In an interview with Frank Barat on December 10, 2014 in Paris, Davis said, “We have to talk about systemic change, including perhaps establishing community control of the police. Not simply a review of actions in the aftermath of a crime by the police, but community bodies that have the power to actually control and dictate the actions of the police. That means addressing racism in the larger sense. It means also, looking at the ways in which police are encouraged to use violence as a first resort and the connection between this institutionalized violence and other modes of violence. In relation to Ferguson, especially, it means demilitarization of the police as a demand that needs to be taken up all over the country…

The way that society and the media portray Black people as potentially dangerous, potentially criminal…these stereotypes have been functioning since the era of slavery. Frederick Douglass wrote about the tendency to impute crime to color. This is true everywhere in a way. If you talk to someone who is of Moroccan or Algerian descent in Paris, they face pretty much the same stereotypes and fabrications as African Americans in the USA. Why do you think those stereotypes are fabricated? Is it a case of ‘divide and rule’ strategy? You know, racism is a very complex phenomenon. There are very important structural elements of racism and it’s often those structural elements that aren’t taken into consideration when there is discussion about ending racism or challenging racism…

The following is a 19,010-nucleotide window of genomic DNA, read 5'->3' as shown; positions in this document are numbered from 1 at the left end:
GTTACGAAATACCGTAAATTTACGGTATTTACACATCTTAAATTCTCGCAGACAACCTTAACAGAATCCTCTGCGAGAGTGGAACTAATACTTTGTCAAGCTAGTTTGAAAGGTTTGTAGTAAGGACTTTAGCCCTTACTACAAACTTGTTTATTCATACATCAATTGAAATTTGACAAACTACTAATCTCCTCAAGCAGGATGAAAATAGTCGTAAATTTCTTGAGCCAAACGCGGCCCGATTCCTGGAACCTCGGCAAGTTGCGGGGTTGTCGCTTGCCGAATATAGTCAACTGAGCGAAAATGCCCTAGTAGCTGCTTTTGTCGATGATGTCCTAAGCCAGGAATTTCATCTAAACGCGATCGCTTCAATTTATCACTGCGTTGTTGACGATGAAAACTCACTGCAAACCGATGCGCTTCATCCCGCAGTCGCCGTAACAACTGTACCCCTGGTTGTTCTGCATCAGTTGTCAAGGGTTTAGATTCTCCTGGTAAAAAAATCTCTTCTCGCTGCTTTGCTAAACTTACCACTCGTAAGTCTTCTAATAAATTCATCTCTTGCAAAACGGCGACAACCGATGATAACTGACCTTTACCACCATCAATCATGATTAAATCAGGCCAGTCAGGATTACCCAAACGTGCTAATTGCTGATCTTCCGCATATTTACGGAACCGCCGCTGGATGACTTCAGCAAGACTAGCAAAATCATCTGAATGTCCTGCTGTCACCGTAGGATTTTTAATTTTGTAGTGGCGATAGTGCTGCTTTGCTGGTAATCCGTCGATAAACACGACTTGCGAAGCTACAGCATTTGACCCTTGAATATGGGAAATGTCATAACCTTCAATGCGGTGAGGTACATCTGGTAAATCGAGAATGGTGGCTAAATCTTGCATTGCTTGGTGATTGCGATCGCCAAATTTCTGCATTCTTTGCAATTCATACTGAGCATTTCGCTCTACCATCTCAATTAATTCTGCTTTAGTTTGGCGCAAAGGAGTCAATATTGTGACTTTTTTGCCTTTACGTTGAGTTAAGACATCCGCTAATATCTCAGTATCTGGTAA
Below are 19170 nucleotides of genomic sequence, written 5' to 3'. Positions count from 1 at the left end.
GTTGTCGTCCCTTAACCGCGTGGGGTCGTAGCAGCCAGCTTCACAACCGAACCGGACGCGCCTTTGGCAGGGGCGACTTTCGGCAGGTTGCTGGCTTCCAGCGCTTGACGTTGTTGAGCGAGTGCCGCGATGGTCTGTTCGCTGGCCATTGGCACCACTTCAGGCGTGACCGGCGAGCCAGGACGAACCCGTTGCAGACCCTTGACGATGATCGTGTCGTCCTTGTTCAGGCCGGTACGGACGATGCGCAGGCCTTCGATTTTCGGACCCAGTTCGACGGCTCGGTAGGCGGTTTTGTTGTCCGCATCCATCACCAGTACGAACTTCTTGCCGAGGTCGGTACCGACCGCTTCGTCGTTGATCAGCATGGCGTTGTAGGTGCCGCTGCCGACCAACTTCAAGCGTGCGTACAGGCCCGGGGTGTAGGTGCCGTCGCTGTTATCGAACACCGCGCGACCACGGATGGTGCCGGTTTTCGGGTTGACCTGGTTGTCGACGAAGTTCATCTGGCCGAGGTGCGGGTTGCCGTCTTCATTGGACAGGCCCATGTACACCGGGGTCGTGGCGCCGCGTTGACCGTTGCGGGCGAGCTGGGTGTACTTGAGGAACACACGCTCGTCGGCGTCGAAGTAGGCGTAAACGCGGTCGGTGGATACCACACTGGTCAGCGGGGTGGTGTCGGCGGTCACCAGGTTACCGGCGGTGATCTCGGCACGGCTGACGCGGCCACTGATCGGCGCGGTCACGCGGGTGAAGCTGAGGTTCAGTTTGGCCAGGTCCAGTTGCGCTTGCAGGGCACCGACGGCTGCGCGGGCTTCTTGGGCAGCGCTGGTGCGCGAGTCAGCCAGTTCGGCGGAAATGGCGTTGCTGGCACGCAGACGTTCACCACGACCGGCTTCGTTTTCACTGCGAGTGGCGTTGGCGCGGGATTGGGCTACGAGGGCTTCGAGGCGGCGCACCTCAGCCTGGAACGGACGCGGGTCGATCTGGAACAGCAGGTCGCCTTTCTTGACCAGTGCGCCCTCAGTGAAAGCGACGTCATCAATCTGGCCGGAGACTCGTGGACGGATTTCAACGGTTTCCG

Anyway I don’t think we can rely on governments, regardless of who is in power, to do the work that only mass movements can do. I think what is most important about the sustained demonstrations that are now happening is that they are having the effect of refusing to allow these issues to die…[In the struggle against racism] every change that has happened has come as a result of mass movements – from the era of slavery, the Civil War, and the involvement of Black people in the Civil War, which really determined the outcome. Many people are under the impression that it was Abraham Lincoln who played the major role, and he did as a matter of fact help to accelerate the move toward abolition, but it was the decision on the part of slaves to emancipate themselves and to join the Union Army – both women and men – that was primarily responsible for the victory over slavery. It was the slaves themselves and of course the abolitionist movement that led to the dismantling of slavery. When one looks at the civil rights era, it was those mass movements – anchored by women, incidentally – that pushed the government to bring about change. I don’t see why things would be any different today…

Movements require time to develop and mature. They don’t happen spontaneously. They occur as a result of organizing and hard work that most often happens behind the scenes. Over the last two decades I would say, there has actually been sustained organizing against police violence, racism, racist police violence, against prisons, and the prison-industrial complex, and I think that the sustained protests we are seeing now have a great deal to do with that organizing. They reflect the fact that the political consciousness in so many communities is so much higher than people think. That there is a popular understanding of the connection between racist police violence and systemic issues…I won’t say that there exists an organized movement because we haven’t yet reached that point, but there’s a powerful foundation and people are ready for a movement…